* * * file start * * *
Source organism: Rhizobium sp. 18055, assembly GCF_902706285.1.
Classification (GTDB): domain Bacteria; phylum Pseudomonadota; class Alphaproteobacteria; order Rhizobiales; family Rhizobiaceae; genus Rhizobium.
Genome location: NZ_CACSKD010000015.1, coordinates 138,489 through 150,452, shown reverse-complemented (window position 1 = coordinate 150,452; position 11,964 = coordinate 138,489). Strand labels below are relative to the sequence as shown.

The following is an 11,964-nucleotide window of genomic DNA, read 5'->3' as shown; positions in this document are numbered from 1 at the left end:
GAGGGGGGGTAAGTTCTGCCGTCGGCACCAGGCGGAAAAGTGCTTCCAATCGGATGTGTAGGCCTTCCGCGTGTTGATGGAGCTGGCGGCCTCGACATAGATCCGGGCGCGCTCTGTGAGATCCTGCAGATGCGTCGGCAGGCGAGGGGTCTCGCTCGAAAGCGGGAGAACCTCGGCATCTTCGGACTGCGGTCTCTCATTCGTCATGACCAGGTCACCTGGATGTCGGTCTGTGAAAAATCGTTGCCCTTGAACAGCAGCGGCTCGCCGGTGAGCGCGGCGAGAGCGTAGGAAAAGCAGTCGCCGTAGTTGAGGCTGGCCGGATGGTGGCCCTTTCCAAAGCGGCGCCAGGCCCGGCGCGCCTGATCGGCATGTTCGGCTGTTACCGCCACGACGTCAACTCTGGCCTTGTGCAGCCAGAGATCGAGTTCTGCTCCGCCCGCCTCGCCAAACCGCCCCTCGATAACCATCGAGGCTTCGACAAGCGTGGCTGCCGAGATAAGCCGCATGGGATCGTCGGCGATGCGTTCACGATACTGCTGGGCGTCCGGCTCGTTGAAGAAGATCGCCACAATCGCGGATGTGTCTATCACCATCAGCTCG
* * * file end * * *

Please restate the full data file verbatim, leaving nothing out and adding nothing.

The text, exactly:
Source organism: Rhizobium sp. 18055, assembly GCF_902706285.1.
Classification (GTDB): domain Bacteria; phylum Pseudomonadota; class Alphaproteobacteria; order Rhizobiales; family Rhizobiaceae; genus Rhizobium.
Genome location: NZ_CACSKD010000015.1, coordinates 138,489 through 150,452, shown reverse-complemented (window position 1 = coordinate 150,452; position 11,964 = coordinate 138,489). Strand labels below are relative to the sequence as shown.

The following is an 11,964-nucleotide window of genomic DNA, read 5'->3' as shown; positions in this document are numbered from 1 at the left end:
GAGGGGGGGTAAGTTCTGCCGTCGGCACCAGGCGGAAAAGTGCTTCCAATCGGATGTGTAGGCCTTCCGCGTGTTGATGGAGCTGGCGGCCTCGACATAGATCCGGGCGCGCTCTGTGAGATCCTGCAGATGCGTCGGCAGGCGAGGGGTCTCGCTCGAAAGCGGGAGAACCTCGGCATCTTCGGACTGCGGTCTCTCATTCGTCATGACCAGGTCACCTGGATGTCGGTCTGTGAAAAATCGTTGCCCTTGAACAGCAGCGGCTCGCCGGTGAGCGCGGCGAGAGCGTAGGAAAAGCAGTCGCCGTAGTTGAGGCTGGCCGGATGGTGGCCCTTTCCAAAGCGGCGCCAGGCCCGGCGCGCCTGATCGGCATGTTCGGCTGTTACCGCCACGACGTCAACTCTGGCCTTGTGCAGCCAGAGATCGAGTTCTGCTCCGCCCGCCTCGCCAAACCGCCCCTCGATAACCATCGAGGCTTCGACAAGCGTGGCTGCCGAGATAAGCCGCATGGGATCGTCGGCGATGCGTTCACGATACTGCTGGGCGTCCGGCTCGTTGAAGAAGATCGCCACAATCGCGGATGTGTCTATCACCATCAGCTCG